Co-coordinator Jeff Hafley explains his philosophy on man coverage and teaching players to look for the ball

Defeating blocks, playing the deep ball and letting it rip: Ohio State coaches talk techniques, philosophies

The Ohio State football coaches clinic is always a great place to learn more about the game every spring. 

It was even more interesting this time around with Ryan Day taking over for Urban Meyer as head coach of the Buckeyes and bringing in five new assistant coaches. 

>>RELATED: What to know about Day’s staff

Here are five takeaways from the annual three-day event: 

1. Man coverage is not going away. 

Co-defensive coordinator Jeff Hafley’s presentation was on press coverage techniques and playing the deep ball, two areas Ohio State struggled last season. 

He teaches his cornerbacks to stand over a receiver and jam him upon first movement, stepping in whatever direction the receiver goes and delivering a punch at the same time in order to disrupt the timing of a route and prevent vertical routes. 

(He had video of Pro Bowler Richard Sherman doing this in practice last year with the 49ers, which probably doesn’t hurt in achieving buy-in from players who want to reach that level.) 

>>RELATED: What happened to the Ohio State defense in 2018?Buckeyes returning to bend-but-don’t-break defense?

To help prevent the deep ball, Hafley has his players kick back at a 45-degree angle to try to cut off the receiver rather than round off and run with him, as they did last year. 

This should allow the Buckeyes to play the ball more often simply because they should be more likely to be in position to do so. 

According to Hafley, the biggest key to defending the deep ball is accelerating through the route when the ball is coming, something many defensive backs fail to do. He tells his DBs to count how many steps it takes them to cover, for instance, 15-18 yards because that is typically when the ball will arrive on a deep route. This becomes a timing mechanism that helps them develop a sense of when to look back for the ball rather than having to guess (and inevitably slow down in the process). While running through the route, he tells players to stay square to the receiver and go after the ball. 

2. There will be an effort to mix up looks in the secondary. 

While previous defensive coordinator Greg Schiano had the Buckeyes secondary in man coverage nearly all the time, new co-coordinator Greg Mattison presented multiple zones that will go into Ohio State’s package. 

One of the primary calls figures to be “Cover 6,” which has a safety deep and a cornerback in the flats (a la Cover 2) on one side and both the safety and cornerback in a matchup zone (Cover 4) on the other. 

It is a scheme Mattison said puts the onus on the free safety to be an excellent all-around player. 

3. The linebackers should be more aggressive. 

Mattison and new linebackers coach coach Al Washington (who were both at Michigan last year) both spoke of re-establishing the line of scrimmage.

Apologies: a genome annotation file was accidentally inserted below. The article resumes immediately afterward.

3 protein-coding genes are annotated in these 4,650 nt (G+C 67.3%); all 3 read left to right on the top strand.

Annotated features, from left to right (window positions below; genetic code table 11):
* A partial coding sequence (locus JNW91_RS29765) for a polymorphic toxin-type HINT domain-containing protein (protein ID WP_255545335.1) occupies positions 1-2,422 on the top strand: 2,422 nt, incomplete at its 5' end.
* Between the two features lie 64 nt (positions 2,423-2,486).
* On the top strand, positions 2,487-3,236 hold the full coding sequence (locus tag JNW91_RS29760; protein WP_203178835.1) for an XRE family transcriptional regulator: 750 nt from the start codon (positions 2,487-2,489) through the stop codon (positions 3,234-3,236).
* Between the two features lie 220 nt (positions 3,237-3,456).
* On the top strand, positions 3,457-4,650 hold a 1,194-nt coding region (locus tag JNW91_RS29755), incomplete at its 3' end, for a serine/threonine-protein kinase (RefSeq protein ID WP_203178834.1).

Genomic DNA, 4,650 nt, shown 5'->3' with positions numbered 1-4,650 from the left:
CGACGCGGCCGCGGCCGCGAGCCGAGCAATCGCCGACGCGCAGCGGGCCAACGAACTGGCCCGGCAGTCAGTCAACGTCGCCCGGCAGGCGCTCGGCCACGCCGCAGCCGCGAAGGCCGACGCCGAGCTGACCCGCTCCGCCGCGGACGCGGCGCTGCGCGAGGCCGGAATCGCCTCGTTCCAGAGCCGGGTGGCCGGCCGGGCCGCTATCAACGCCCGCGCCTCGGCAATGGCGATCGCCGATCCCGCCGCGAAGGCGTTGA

Washington teaches his linebackers to read the running back’s motion and mimic his footwork. If his feet are tight, it will be a power run up the middle and the reaction should be to attack downhill. 

If he slashes his feet, it will be an off-tackle run and they are to track him left or right. 

Washington also talked about teaching the linebackers how to play whether or not they are “in phase” with a blocker.

If so, they have to confront the blocker and go through him. If not — meaning they have a couple of yards of space — they can try to slip them and go by. 

(Last season the linebackers often failed to control their gaps with any force.) 

>>RELATED: 2018 was the best of times, worst of times for Ohio State coaching staff 

They want the defensive linemen to play through an offensive lineman and have the linebackers play downhill to eliminate double teams. 

After creating “knockback,” they instruct their guys to play a gap and a half — their gap and part of the one to the play side. 

New Ohio State linebackers coach talks shop

4. Not everything will be different. 

After spending a total of 13 seasons at Michigan, Mattison had been at Ohio State for about 13 weeks when he gave his presentation, but he seemed right at home talking ball to a fellow coaches at the Woody Hayes Athletic Center. 

The former Meyer assistant’s message had a lot in common with what the coaches have been preaching in Columbus for the past few years, too, as he began by explaining the same “4 to 6, A to B” philosophy is still in place. That calls for players to go hard from point A to point B for four to six seconds, the typical length of a play, and let everything else take care of itself. 

>>RELATED: Different motivations lead new coaches to the same place

Mattison’s presentation also included a segment about teaching players at every position (on both sides of the ball) to get their hands on an opponent’s chest to gain inside leverage and control where they can go, technique Ohio State calls, “The Difference.” 

5. New quarterbacks coach coach Mike Yurcich wants his guys to let it rip — every time. 

Using Tom Brady as an example, Yurcich said he wants to see his quarterback swing the hips right with the shoulders going left to create power. This is called “rotational awareness.” 

Later he showed a drill to develop what he called “inch throws” in which the quarterback delivers the ball just over the top of what looked like a batting practice net. This helps develop the touch they need on passes into a tight window. 

>>RELATED: What does ‘Big 12 influence’ mean for the Ohio State offense? 

Most of all, though, he emphasized he wants as many RPMs as possible on every throw, which he reminds them by constantly telling them, “Let it rip!” 

In showing film from practice, he repeatedly said he wanted to see the QB spin it harder even if everything else was otherwise good. 

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